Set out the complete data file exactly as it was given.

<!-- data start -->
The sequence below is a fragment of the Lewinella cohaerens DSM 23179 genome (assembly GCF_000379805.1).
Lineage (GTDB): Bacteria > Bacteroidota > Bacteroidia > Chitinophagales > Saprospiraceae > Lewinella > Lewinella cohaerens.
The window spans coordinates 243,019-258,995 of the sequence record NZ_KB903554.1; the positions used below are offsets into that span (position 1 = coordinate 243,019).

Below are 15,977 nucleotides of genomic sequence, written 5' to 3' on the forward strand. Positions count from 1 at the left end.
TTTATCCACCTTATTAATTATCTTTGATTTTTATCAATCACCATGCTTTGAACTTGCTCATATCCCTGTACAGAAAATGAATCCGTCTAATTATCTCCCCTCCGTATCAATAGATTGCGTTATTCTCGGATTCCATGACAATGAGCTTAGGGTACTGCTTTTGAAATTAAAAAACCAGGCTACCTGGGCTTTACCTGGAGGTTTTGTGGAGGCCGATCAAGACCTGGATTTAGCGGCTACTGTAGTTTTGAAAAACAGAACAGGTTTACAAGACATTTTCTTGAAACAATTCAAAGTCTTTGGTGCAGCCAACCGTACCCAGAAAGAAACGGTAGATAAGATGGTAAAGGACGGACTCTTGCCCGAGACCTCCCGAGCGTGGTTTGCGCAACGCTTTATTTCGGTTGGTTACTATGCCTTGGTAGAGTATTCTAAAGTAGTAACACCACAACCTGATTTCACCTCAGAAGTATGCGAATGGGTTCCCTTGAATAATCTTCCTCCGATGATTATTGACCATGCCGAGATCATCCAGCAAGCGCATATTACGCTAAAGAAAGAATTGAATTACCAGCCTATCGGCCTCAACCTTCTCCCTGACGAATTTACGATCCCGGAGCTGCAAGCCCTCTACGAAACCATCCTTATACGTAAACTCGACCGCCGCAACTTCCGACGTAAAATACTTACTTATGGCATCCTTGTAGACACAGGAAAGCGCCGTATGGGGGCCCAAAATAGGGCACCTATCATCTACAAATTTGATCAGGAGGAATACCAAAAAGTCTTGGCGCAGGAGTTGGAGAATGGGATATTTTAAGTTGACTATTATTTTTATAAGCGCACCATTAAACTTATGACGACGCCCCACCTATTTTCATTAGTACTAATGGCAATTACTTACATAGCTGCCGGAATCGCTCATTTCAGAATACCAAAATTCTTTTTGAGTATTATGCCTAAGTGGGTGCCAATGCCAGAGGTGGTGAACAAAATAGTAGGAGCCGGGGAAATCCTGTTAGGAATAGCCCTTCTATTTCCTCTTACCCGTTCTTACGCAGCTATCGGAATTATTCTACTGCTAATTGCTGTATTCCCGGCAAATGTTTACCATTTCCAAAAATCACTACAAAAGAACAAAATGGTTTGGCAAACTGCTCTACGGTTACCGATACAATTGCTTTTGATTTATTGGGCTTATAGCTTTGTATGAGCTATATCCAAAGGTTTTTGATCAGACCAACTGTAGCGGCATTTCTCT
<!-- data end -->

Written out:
The sequence below is a fragment of the Lewinella cohaerens DSM 23179 genome (assembly GCF_000379805.1).
Lineage (GTDB): Bacteria > Bacteroidota > Bacteroidia > Chitinophagales > Saprospiraceae > Lewinella > Lewinella cohaerens.
The window spans coordinates 243,019-258,995 of the sequence record NZ_KB903554.1; the positions used below are offsets into that span (position 1 = coordinate 243,019).

Below are 15,977 nucleotides of genomic sequence, written 5' to 3' on the forward strand. Positions count from 1 at the left end.
TTTATCCACCTTATTAATTATCTTTGATTTTTATCAATCACCATGCTTTGAACTTGCTCATATCCCTGTACAGAAAATGAATCCGTCTAATTATCTCCCCTCCGTATCAATAGATTGCGTTATTCTCGGATTCCATGACAATGAGCTTAGGGTACTGCTTTTGAAATTAAAAAACCAGGCTACCTGGGCTTTACCTGGAGGTTTTGTGGAGGCCGATCAAGACCTGGATTTAGCGGCTACTGTAGTTTTGAAAAACAGAACAGGTTTACAAGACATTTTCTTGAAACAATTCAAAGTCTTTGGTGCAGCCAACCGTACCCAGAAAGAAACGGTAGATAAGATGGTAAAGGACGGACTCTTGCCCGAGACCTCCCGAGCGTGGTTTGCGCAACGCTTTATTTCGGTTGGTTACTATGCCTTGGTAGAGTATTCTAAAGTAGTAACACCACAACCTGATTTCACCTCAGAAGTATGCGAATGGGTTCCCTTGAATAATCTTCCTCCGATGATTATTGACCATGCCGAGATCATCCAGCAAGCGCATATTACGCTAAAGAAAGAATTGAATTACCAGCCTATCGGCCTCAACCTTCTCCCTGACGAATTTACGATCCCGGAGCTGCAAGCCCTCTACGAAACCATCCTTATACGTAAACTCGACCGCCGCAACTTCCGACGTAAAATACTTACTTATGGCATCCTTGTAGACACAGGAAAGCGCCGTATGGGGGCCCAAAATAGGGCACCTATCATCTACAAATTTGATCAGGAGGAATACCAAAAAGTCTTGGCGCAGGAGTTGGAGAATGGGATATTTTAAGTTGACTATTATTTTTATAAGCGCACCATTAAACTTATGACGACGCCCCACCTATTTTCATTAGTACTAATGGCAATTACTTACATAGCTGCCGGAATCGCTCATTTCAGAATACCAAAATTCTTTTTGAGTATTATGCCTAAGTGGGTGCCAATGCCAGAGGTGGTGAACAAAATAGTAGGAGCCGGGGAAATCCTGTTAGGAATAGCCCTTCTATTTCCTCTTACCCGTTCTTACGCAGCTATCGGAATTATTCTACTGCTAATTGCTGTATTCCCGGCAAATGTTTACCATTTCCAAAAATCACTACAAAAGAACAAAATGGTTTGGCAAACTGCTCTACGGTTACCGATACAATTGCTTTTGATTTATTGGGCTTATAGCTTTGTATGAGCTATATCCAAAGGTTTTTGATCAGACCAACTGTAGCGGCATTTCTCT